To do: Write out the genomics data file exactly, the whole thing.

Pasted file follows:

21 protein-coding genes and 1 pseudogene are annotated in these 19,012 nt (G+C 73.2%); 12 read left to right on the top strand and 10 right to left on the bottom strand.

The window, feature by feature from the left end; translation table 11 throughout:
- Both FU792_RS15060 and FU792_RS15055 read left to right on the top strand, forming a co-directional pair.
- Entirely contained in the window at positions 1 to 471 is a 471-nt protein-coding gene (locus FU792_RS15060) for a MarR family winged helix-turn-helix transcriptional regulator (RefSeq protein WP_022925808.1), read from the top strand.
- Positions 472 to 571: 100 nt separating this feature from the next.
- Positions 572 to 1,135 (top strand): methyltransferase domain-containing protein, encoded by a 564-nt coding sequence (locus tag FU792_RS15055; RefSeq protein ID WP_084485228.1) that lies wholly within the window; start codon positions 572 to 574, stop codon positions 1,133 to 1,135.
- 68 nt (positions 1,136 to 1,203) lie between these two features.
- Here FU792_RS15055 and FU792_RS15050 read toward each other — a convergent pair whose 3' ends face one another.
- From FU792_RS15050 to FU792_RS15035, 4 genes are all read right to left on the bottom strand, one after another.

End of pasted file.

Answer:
21 protein-coding genes and 1 pseudogene are annotated in these 19,012 nt (G+C 73.2%); 12 read left to right on the top strand and 10 right to left on the bottom strand.

The window, feature by feature from the left end; translation table 11 throughout:
- Both FU792_RS15060 and FU792_RS15055 read left to right on the top strand, forming a co-directional pair.
- Entirely contained in the window at positions 1 to 471 is a 471-nt protein-coding gene (locus FU792_RS15060) for a MarR family winged helix-turn-helix transcriptional regulator (RefSeq protein WP_022925808.1), read from the top strand.
- Positions 472 to 571: 100 nt separating this feature from the next.
- Positions 572 to 1,135 (top strand): methyltransferase domain-containing protein, encoded by a 564-nt coding sequence (locus tag FU792_RS15055; RefSeq protein ID WP_084485228.1) that lies wholly within the window; start codon positions 572 to 574, stop codon positions 1,133 to 1,135.
- 68 nt (positions 1,136 to 1,203) lie between these two features.
- Here FU792_RS15055 and FU792_RS15050 read toward each other — a convergent pair whose 3' ends face one another.
- From FU792_RS15050 to FU792_RS15035, 4 genes are all read right to left on the bottom strand, one after another.